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Half the task of catching lobsters is finding them

Forget about getting anything out of Tom Matthews. The lobster biologist is as cagey as the crustaceans he studies.

"The problem is that lobsters are notoriously hard to count," said Matthews, who works in the Florida Fish and Wildlife Conservation Commission's field office in Marathon. "If you took all of the lobsters and put them in one room, they would all gather together in one corner."

So with the two-day lobster sport season running next Wednesday and Thursday, Matthews couldn't really tell me where to go in the Florida Keys to get my limit.

"Another problem is that lobsters are natural nomads," he added. "They can walk one or two kilometers in a day looking for food. In a couple of weeks, they can move 20 or 30 kilometers."

So even if Matthews could tell me where the lobsters were today, there would be no guarantee that the crustaceans would be in the same place tomorrow. That's why lobster divers are often called bug "hunters" because half the task of catching lobsters is finding them.

Divers call these creatures "bugs" because lobsters are both invertebrates and come from the same phylum. The common traits lobster and insects share are jointed appendages — legs, antennae and mouthparts — and both also have a rigid external skeleton that they molt or shed as they grow.

A Florida lobster looks a little like a crawfish. It doesn't have the large claws for hunting and defense like its cousins off the coast of Maine. The spiny lobster's main defense is its speed.

With one flip of the tail, these critters can take off in the blink of an eye, leaving a diver bewildered and empty-handed.

As Matthews explained, lobsters are great travelers, but they tend to move around more at night. On rare occasions, it is possible to see long lines of lobsters walking across the ocean bottom.

"When a low pressure — a cold front or a hurricane — approaches, lobsters will queue up or form a line and walk to deeper water where it is safer," Matthews added.

Marine biologists have also tracked lobsters equipped with sonar tags for weeks at a time. One specimen walked 78 miles over a 42-day period, and ended up in the same place it started.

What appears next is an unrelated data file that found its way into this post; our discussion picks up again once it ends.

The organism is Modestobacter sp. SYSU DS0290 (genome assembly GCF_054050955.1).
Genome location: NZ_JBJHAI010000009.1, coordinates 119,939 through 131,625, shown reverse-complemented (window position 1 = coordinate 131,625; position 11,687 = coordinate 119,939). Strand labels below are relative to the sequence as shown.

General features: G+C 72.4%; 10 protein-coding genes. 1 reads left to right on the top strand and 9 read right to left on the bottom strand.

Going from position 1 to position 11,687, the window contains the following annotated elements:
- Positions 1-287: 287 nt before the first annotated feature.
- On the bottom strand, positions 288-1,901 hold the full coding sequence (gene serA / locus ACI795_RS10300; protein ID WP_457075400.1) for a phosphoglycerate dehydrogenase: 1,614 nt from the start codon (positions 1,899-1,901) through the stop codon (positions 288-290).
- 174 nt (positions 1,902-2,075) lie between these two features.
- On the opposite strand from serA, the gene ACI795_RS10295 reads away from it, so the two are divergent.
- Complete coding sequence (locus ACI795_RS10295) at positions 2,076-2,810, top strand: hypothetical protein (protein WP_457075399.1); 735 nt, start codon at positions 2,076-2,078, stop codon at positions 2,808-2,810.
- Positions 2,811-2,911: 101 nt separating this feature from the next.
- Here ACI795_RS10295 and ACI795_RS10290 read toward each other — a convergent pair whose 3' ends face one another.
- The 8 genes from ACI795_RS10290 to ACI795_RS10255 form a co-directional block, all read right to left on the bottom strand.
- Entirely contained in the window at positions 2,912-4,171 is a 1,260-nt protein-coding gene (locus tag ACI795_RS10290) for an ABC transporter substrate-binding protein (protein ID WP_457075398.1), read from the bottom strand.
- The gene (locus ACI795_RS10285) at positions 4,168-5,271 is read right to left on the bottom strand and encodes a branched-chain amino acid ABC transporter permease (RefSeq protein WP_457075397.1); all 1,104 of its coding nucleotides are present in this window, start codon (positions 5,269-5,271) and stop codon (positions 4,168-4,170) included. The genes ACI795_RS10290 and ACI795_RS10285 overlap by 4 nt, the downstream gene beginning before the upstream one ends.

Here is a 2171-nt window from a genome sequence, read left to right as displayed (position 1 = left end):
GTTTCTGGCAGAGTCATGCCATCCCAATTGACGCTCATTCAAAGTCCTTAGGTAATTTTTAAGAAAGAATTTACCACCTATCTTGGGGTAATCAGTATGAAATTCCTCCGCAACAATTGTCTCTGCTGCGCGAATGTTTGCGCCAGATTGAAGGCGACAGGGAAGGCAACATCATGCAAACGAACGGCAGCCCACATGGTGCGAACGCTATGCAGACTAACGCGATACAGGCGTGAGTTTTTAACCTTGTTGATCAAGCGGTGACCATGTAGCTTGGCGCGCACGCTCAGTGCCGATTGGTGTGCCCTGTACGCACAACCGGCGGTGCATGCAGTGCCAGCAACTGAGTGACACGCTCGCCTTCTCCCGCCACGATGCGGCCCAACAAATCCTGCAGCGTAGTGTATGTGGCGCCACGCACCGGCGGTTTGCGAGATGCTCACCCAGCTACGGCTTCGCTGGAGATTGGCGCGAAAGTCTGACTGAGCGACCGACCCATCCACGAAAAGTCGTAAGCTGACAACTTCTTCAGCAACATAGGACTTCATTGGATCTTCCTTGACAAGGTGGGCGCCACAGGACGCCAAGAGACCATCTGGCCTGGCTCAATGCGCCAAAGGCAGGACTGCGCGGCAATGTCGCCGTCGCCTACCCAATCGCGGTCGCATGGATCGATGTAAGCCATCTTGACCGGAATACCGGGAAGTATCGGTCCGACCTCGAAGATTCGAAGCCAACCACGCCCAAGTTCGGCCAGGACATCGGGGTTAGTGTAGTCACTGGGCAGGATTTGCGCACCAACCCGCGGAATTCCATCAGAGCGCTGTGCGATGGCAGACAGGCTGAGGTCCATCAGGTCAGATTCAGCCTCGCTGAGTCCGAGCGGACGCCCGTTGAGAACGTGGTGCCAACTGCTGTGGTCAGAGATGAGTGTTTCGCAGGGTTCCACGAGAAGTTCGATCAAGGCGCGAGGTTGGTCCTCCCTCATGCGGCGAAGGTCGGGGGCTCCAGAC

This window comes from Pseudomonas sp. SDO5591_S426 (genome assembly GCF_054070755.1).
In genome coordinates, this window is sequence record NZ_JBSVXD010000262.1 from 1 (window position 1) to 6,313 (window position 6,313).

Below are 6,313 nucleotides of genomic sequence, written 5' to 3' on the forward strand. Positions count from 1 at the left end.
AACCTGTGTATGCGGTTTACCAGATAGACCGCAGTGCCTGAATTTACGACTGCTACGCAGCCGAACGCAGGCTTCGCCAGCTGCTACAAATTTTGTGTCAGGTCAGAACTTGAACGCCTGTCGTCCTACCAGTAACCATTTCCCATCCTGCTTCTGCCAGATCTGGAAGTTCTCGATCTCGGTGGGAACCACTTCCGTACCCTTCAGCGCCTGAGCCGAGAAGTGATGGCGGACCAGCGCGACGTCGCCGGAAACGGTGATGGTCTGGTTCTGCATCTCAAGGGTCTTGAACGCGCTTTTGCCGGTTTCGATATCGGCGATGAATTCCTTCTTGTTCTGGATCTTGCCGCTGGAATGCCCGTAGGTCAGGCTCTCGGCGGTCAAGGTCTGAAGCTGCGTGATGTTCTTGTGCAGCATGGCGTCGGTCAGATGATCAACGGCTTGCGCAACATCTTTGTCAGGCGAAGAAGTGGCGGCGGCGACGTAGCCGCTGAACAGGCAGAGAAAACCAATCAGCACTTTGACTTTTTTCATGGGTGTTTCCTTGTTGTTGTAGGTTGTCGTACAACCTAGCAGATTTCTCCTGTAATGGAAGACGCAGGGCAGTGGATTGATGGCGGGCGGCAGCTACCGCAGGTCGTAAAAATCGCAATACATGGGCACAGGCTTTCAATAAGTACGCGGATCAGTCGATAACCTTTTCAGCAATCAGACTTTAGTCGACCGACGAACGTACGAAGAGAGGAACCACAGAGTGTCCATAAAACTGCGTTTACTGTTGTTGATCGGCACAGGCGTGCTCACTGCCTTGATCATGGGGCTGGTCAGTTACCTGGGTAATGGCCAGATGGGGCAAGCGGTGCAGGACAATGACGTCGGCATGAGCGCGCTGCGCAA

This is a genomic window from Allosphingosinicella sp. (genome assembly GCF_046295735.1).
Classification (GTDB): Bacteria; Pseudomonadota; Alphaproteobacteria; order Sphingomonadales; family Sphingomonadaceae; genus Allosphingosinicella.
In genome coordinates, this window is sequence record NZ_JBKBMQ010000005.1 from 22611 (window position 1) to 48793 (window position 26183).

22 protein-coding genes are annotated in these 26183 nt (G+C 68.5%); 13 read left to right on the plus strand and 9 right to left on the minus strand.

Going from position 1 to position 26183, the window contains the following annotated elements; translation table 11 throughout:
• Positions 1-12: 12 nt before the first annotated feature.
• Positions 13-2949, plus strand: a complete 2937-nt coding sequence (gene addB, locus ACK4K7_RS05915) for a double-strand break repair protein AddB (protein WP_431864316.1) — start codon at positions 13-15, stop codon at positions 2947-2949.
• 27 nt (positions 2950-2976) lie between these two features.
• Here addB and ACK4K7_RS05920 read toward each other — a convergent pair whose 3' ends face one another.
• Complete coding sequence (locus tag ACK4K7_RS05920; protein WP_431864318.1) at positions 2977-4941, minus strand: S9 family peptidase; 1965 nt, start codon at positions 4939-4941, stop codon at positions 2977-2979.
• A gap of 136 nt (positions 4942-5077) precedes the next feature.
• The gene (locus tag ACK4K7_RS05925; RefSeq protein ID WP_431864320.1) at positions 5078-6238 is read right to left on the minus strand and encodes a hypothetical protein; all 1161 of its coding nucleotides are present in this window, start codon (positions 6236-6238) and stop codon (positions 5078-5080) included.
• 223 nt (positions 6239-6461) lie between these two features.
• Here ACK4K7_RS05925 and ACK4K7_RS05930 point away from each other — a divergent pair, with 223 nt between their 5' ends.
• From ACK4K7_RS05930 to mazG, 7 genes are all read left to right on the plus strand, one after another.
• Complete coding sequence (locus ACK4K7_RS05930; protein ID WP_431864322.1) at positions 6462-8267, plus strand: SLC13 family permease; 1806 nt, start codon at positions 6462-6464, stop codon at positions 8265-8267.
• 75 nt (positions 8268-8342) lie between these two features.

But chances are if you head out for next week's mini-season, or wait till the regular lobster season opens Aug. 6 and runs through March 31, you will have to find lobsters hiding under reefs and ledges.

The most important thing to learn before you get started is how to measure a lobster. A legal lobster has a carapace (the shell that covers its body) length of 3 inches and usually weighs about 1 pound.

Divers and snorkelers must carry a measuring device in the water and release lobster that are too "short," i.e., those with a carapace less than 3 inches.

But don't get discouraged. There are some big ones out there. The largest lobster on record had a 10-inch carapace and weighed more than 21 pounds. Researchers aren't sure how old a lobster that size would be, but they guessed about 21 years old.

You will also need to know how to identify an egg-bearing female, which carry eggs (you will see them directly under the tail) for about a month anytime between April and August. An egg-bearing female is said to be "berried," and under the regulations must be released unharmed.

During the sport season, you may keep six lobsters per person per day in Monroe County (the Keys) and Biscayne National Park, and 12 per person per day in the rest of Florida.

A recreational saltwater license and a crawfish permit are also required.

.fast facts

Take It Outdoors

Terry Tomalin and a small group of avid kayak fishermen head 30 miles offshore to hook up with amberjack in this week's Take It Outdoors video. See it at tampabay.com/outdoors.

Half the task of catching lobsters is finding them 07/24/14 [Last modified: Thursday, July 24, 2014 11:16pm]
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